Our researchers evaluated data from the New York State Pesticide Sales and Use Reporting Database about pesticides applied by commercial applicators in New York State. Since 1997, New York State has required commercial applicators to report their use of pesticides.
The majority of pesticides used in Suffolk County and the CMP area are used for lawn care and landscaping. The amount of commercial applications of these pesticides in the CMP area is somewhat higher on a per square mile basis than the rest of Suffolk County and New York State. Eastern Suffolk County has larger agricultural and undeveloped areas where people are less likely to use lawn care and landscaping pesticides. New York State also has large areas with low population density where there is little reported use of these pesticides.
Products containing 2,4-D, which were used between 1997 and 2001 and were also used historically, were the first pesticides evaluated. They are used to control broadleaf weeds in lawns. Researchers evaluated data for 10 commonly used 2,4-D-containing products in the CMP area. Nearly all of these products contain the active ingredients 2,4-D (2,4-dichlorophenoxyacetic acid), mecoprop [2-(4-chloro-2-methylphenoxy) propionic acid] and dicamba (3,6-dichloro-o-anisic acid).
Commercial applications of products containing 2,4-D, mecoprop and dicamba appear to be higher on a per square mile basis in the CMP area than in Suffolk County and New York State. However, our researchers need to resolve an issue about the reported 2,4-D data. By looking into these data further, they hope to have a better understanding about the use of 2, 4-D, as well as mecoprop and dicamba, throughout the state.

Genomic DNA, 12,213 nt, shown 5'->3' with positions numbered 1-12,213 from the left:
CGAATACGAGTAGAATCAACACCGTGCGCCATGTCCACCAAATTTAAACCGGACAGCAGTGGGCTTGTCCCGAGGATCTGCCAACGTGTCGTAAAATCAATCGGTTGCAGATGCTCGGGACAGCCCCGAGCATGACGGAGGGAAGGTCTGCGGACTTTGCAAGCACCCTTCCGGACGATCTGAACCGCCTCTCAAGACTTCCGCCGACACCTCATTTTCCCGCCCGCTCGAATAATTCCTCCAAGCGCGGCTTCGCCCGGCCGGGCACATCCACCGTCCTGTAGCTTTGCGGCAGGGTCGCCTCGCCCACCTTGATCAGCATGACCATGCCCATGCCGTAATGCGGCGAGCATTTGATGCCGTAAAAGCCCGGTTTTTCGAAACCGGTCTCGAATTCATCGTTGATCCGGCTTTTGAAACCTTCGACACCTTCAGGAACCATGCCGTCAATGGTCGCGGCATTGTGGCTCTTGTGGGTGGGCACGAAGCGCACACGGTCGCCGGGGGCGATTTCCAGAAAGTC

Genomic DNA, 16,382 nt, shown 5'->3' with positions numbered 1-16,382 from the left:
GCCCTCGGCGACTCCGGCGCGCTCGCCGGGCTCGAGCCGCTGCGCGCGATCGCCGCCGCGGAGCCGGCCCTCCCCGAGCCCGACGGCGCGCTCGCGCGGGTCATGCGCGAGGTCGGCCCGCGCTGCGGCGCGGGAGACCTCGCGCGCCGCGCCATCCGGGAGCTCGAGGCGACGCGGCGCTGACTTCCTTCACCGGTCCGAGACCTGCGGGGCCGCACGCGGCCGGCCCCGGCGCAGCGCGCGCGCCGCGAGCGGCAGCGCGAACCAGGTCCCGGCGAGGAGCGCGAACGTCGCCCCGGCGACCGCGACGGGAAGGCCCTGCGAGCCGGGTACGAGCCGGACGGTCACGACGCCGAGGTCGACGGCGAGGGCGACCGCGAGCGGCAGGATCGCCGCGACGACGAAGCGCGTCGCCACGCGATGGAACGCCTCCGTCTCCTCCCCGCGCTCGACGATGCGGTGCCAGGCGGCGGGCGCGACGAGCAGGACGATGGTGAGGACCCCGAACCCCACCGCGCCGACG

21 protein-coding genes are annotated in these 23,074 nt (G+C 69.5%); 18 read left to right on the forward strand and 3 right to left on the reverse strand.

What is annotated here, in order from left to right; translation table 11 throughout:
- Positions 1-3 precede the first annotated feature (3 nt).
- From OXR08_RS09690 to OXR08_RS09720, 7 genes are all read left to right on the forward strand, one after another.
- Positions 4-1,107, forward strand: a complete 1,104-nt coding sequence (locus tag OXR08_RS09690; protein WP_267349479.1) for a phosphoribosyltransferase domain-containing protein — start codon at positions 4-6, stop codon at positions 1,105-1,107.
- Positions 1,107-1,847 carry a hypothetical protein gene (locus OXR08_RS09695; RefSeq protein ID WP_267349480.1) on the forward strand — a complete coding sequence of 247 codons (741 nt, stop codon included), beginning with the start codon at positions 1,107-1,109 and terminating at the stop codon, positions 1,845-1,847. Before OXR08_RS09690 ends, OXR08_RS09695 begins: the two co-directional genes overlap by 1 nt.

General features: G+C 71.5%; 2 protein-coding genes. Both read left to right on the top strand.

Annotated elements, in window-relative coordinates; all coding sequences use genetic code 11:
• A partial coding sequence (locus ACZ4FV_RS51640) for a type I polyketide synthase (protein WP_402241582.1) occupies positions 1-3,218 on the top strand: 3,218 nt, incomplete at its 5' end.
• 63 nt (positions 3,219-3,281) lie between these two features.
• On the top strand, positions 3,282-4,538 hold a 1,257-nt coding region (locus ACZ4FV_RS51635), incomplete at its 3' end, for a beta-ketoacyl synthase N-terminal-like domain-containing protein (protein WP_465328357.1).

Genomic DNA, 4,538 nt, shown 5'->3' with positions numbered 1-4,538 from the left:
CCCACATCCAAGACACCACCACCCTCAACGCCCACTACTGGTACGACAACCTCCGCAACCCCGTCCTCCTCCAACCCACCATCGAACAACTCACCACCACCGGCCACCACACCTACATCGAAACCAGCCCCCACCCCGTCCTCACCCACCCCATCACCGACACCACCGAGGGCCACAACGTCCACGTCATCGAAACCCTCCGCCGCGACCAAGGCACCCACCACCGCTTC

Our researchers also evaluated Suffolk County drinking water data for 2,4-D. Since 1998, 18 area private wells and 10 public water supply wells were tested for 2,4-D and it was not detected.
2,4-D, has been used for more than 50 years, and it may have been used at many residences. As a result, the likelihood that exposures to 2,4-D could be related to health effects is further evaluated and summarized in the Integration Evaluation booklet. An evaluation of breast cancer risks and other health risks associated with mecoprop and dicamba will be completed for the final draft report.
The evaluation of pesticides is ongoing. Our researchers are reviewing the New York State Pesticide Sales and Use Reporting data to evaluate the commercial applications of other pesticides to determine if they are greater in the CMP area than in other parts of New York State and, if so, to evaluate breast cancer and other health risks associated with these pesticides.
- Data evaluated from the NYS Pesticide Sales and Use Reporting Database reflect only the portion of pesticides applied by commercial, certified applicators. Data available about pesticide applications by individual homeowners and other private applicators are not available.
- The NYS Pesticides Sales and Use Reporting data do not meet the evaluation criteria for the proper time frame for evaluating a possible relationship between pesticide use and breast cancers diagnosed between 1993 and 1997 in the CMP area.
- These data are the amount of product applied, not concentrations of contaminants found in the water, land or air. As a result, the confidence level in any exposure estimates based on these data are low.
Radon is an odorless, invisible, radioactive gas that comes from the decay of naturally occurring radium in rock. It can be detected only through the use of proper monitoring equipment. The radon concentration in a home is dependent on the type of soil upon which the home is built. Cracks in the building foundation provide the pathway for radon to enter a home. Important factors that affect how much radon will be found throughout a house include the amount of ventilation and airflow patterns.